The death of George Floyd has ignited something both in this country and throughout the world:
People are galvanized not just against police brutality but a cold focus is being placed on systemic racism throughout society, whether it be subtle or only too obvious.
I think I wrote about this before so excuse me if I’m repeating myself: I’ve lived in many places throughout my life. My early years were spent in four different countries, the longest sustained time of which was spent in South America -Venezuela to be precise- before permanently moving to the United States.
My first semi-permanent “home” was in a High School, specifically a boarding school in Jacksonville, Florida. When I got there, there were plenty of new and interesting things for me to experience, but one of the stranger ones proved to be sightings here and there of the Confederate flag.
You might see someone with a T-Shirt or baseball cap with the Confederate flag on it or perhaps a passing car -often pickup trucks- would sport such flags on their rear windows or perhaps emblazoned on their door or, the smallest example I can think of, it might be a bumper sticker.
While it might have been a relatively small number of people, there was a definite Confederate flag culture, if one could call it that, back then. Please note: We are talking about Jacksonville as I experienced it nearly (*gasp*) forty years ago and my most recent visits, the last one I did not even two months ago, show the place to have changed quite a bit. I don’t see what I saw back then and, in that respect, the city has certainly matured.
Yet those memories persist and I distinctly recall when I first got to the city being bewildered by the sight of any Confederate flag.
Because up to that point though I had been raised in “American” schools (there was one!) in Venezuela, the history books I read and what I was taught tended to be pretty straight-forward regarding the Civil War rather than being suffused with revisionism and/or the glow of nostalgia or something far more sinister.
When studying the Civil War, the history was simple: The North wanted to get rid of slavery while the South wanted to keep their slaves.
However one tries to cut it, this is what that war ultimately was about and when looked at that way, there is simply no “kind” way of looking at those who fought for the South and what they hoped to achieve.
For what they sought was a continuation of the cruelty of slavery, no matter how one tries to frame it now.
Over at CNN.com, George Shepherd offers a fascinating opinion piece regarding the various Civil War monuments and one in particular, that found at Stone Mountain in Georgia…
Mr. Shepherd, far better than I, provides a history of these various monuments/statues to the Confederacy and the dark reality of what they represented: A visual reminder to African Americans -and any others- that though the Civil War was lost by the Confederacy, the defenders of that cause are still very much around.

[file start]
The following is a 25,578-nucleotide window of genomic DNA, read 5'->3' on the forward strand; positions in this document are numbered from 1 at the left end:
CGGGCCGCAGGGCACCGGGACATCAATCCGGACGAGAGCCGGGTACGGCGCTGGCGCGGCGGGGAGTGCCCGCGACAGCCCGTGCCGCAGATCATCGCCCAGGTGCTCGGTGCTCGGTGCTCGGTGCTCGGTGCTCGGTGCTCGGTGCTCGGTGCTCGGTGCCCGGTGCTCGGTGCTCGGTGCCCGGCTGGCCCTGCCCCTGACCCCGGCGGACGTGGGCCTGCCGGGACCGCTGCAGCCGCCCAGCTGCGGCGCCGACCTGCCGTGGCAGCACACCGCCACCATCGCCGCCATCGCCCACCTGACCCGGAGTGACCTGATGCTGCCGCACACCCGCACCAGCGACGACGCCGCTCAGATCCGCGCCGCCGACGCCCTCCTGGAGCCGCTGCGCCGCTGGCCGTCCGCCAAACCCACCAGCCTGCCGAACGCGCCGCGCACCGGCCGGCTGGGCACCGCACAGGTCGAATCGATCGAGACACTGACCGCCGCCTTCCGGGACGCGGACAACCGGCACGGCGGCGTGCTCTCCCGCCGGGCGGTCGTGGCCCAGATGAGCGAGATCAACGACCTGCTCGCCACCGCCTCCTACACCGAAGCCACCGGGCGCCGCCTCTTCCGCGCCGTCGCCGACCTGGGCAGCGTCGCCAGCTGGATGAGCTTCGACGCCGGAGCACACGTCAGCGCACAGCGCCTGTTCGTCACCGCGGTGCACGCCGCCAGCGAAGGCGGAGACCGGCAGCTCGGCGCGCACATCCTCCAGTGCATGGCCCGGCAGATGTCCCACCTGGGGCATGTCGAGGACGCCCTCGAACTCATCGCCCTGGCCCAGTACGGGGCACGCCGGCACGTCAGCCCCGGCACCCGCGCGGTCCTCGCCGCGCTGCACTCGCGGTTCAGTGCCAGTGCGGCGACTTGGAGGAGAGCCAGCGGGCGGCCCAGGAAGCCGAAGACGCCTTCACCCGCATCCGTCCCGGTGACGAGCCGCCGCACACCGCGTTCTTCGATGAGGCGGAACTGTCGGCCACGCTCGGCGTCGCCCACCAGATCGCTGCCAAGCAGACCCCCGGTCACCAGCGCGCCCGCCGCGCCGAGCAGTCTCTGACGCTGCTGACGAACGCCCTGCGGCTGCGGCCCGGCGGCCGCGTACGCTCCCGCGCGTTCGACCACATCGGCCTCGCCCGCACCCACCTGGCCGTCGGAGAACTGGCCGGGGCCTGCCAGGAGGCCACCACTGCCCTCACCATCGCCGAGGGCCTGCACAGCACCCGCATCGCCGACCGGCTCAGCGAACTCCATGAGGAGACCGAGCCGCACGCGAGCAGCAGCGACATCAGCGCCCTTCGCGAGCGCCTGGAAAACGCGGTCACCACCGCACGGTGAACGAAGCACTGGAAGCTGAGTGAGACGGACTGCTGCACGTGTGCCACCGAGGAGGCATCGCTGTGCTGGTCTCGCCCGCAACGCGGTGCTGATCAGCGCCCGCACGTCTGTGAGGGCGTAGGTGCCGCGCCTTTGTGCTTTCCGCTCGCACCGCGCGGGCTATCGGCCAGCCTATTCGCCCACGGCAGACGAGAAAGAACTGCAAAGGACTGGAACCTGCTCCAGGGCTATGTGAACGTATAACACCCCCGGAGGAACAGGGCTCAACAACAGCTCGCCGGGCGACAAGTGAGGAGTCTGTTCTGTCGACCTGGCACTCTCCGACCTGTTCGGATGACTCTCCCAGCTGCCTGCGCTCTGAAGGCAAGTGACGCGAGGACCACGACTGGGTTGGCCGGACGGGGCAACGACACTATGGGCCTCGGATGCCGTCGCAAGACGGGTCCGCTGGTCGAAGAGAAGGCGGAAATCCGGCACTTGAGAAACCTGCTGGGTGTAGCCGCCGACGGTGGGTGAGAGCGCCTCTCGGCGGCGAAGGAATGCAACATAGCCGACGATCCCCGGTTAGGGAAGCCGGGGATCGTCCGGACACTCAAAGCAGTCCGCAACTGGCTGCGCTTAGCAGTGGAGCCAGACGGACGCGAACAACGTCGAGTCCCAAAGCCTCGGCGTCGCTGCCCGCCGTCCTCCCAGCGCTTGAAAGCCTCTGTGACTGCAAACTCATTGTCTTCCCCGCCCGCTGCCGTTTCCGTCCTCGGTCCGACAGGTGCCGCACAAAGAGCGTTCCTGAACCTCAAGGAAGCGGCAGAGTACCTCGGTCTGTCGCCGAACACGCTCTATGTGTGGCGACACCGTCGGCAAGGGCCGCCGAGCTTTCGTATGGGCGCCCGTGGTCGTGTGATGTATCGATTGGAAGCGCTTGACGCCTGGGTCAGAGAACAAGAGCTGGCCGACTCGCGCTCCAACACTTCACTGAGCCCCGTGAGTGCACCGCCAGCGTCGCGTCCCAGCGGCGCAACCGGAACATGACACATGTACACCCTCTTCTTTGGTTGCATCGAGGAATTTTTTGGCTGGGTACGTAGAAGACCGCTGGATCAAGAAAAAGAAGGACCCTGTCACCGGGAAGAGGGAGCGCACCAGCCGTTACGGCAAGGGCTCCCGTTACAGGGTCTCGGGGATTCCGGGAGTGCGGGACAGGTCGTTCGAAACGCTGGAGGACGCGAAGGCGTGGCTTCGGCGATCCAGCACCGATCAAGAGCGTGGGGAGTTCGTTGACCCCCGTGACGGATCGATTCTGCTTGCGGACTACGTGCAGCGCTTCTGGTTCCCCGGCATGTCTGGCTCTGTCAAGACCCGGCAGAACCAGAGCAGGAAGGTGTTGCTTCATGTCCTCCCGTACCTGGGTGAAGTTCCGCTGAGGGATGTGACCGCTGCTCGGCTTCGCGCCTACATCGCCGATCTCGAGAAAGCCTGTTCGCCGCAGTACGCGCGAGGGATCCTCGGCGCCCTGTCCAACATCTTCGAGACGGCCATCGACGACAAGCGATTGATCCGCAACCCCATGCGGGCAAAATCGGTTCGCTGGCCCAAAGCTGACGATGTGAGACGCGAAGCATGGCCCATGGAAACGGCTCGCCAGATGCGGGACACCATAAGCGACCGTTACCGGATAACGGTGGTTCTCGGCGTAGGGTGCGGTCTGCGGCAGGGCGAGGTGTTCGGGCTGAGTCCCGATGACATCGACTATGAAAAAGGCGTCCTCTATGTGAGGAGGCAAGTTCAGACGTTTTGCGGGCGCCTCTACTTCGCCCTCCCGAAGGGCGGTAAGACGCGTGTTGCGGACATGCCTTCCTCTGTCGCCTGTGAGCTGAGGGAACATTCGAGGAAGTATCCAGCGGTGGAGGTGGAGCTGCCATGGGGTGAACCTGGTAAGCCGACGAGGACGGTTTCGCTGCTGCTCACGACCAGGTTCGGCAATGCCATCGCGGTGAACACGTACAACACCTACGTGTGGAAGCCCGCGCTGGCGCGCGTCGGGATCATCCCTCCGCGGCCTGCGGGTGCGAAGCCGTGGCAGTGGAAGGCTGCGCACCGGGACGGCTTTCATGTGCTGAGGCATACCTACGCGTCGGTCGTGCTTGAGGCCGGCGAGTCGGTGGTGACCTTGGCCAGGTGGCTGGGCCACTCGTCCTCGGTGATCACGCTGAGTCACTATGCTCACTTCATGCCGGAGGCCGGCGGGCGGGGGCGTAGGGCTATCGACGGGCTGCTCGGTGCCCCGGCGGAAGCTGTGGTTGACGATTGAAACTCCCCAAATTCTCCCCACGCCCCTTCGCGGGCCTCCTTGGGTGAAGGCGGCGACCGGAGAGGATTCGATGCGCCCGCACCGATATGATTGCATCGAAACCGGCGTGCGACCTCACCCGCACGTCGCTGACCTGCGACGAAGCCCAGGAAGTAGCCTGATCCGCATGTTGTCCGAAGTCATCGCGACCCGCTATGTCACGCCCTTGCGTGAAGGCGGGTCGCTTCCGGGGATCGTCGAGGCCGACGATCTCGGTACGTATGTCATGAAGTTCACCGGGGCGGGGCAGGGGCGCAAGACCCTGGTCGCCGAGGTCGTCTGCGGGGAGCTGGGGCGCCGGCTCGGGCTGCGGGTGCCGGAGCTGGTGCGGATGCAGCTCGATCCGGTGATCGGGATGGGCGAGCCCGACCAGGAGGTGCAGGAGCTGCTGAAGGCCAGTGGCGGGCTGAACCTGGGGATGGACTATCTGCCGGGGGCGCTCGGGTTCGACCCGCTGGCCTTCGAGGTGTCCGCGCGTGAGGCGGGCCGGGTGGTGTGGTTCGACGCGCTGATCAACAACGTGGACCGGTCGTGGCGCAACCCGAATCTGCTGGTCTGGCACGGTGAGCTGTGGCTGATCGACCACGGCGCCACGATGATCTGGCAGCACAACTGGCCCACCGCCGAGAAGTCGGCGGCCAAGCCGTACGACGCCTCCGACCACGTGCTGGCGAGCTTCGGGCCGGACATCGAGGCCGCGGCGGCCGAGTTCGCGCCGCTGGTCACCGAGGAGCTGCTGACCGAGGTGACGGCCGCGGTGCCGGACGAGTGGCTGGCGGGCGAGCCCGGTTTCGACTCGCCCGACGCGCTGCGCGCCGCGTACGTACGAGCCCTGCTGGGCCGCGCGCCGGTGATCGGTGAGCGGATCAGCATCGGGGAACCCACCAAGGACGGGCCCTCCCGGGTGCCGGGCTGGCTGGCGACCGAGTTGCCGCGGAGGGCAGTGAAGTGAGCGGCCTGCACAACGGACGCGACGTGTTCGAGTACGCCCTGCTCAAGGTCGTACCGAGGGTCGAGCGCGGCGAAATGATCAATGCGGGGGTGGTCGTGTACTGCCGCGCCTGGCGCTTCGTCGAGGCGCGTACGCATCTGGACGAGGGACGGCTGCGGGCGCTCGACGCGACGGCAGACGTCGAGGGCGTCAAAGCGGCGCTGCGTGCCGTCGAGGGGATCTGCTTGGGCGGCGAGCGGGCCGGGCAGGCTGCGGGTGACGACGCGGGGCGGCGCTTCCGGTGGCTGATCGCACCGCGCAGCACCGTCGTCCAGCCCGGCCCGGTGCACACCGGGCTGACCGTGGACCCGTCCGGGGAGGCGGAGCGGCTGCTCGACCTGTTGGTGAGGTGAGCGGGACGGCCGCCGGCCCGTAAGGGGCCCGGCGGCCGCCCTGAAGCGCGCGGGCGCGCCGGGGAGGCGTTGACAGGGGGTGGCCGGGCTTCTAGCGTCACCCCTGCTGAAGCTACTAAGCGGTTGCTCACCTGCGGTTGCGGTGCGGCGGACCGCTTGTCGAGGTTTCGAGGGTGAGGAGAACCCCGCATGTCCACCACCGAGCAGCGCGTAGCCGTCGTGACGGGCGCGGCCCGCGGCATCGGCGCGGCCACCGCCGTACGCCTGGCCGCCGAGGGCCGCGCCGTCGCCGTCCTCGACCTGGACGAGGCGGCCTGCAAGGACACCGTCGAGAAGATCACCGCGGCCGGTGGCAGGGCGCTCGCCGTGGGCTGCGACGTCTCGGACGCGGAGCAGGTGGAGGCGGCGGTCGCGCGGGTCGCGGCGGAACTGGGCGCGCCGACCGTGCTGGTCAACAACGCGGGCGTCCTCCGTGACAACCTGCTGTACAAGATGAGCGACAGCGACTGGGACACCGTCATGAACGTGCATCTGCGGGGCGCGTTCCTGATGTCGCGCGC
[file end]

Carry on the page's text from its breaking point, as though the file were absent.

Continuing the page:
Or, as Mr. Shepherd puts it:
Like so many Confederate monuments, the carvings on Stone Mountain were not an innocent artifact of Civil War history. Instead, they were a middle finger both to African Americans and to the federal government that was trying to end discrimination.
If you’ve been to Stone Mountain -I have- there is no denying seeing those massive sculptures is an incredible sight.
But there is also absolutely no denying the subject matter, General Lee, Stonewall Jackson, and Jefferson Davis represents exactly what Mr. Shepherd noted above.
Considering what the Confederacy was fighting for, it is difficult to argue that statues and monuments to that cause should remain. We do not see statues or monuments dedicated to Joseph Stalin or Adolph Hitler. We see no monuments dedicated to Benito Mussolini.
Indeed, any building or park that once displayed material identifiable to these individuals in Germany or Italy or Russia has been stripped. In Germany, whatever monuments you see are dedicated to the victims of these people, not to the people who inflicted their cruel harm.
So it should be, Mr. Shepherd concludes, with the case of the Confederate monuments and statues. Instead of honoring those who fought to keep the brutal institution of slavery, we should instead have monuments dedicated to the victims of that heinous institution.
As Mr. Shepherd so eloquently concludes:
African Americans should not have to encounter each day the equivalent of state-endorsed swastikas. Museums should be established not to explain the Stone Mountain carvings and other Confederate memorials, but instead to explain the scar on Stone Mountain that will exist after the images of the white-supremacist leaders are blasted away. Like the Vietnam memorial in Washington, D.C., an apt memorial for the Confederacy is a scar, not an heroic statue. True healing will begin only when the pressure of racist monuments is removed from African Americans’ necks.
Just as I was posting this, the following news appeared online.
The article is by Steve Almasy and is presented on CNN. The headline tells all:
Rather incredible -and welcome, IMHO!- turn of events.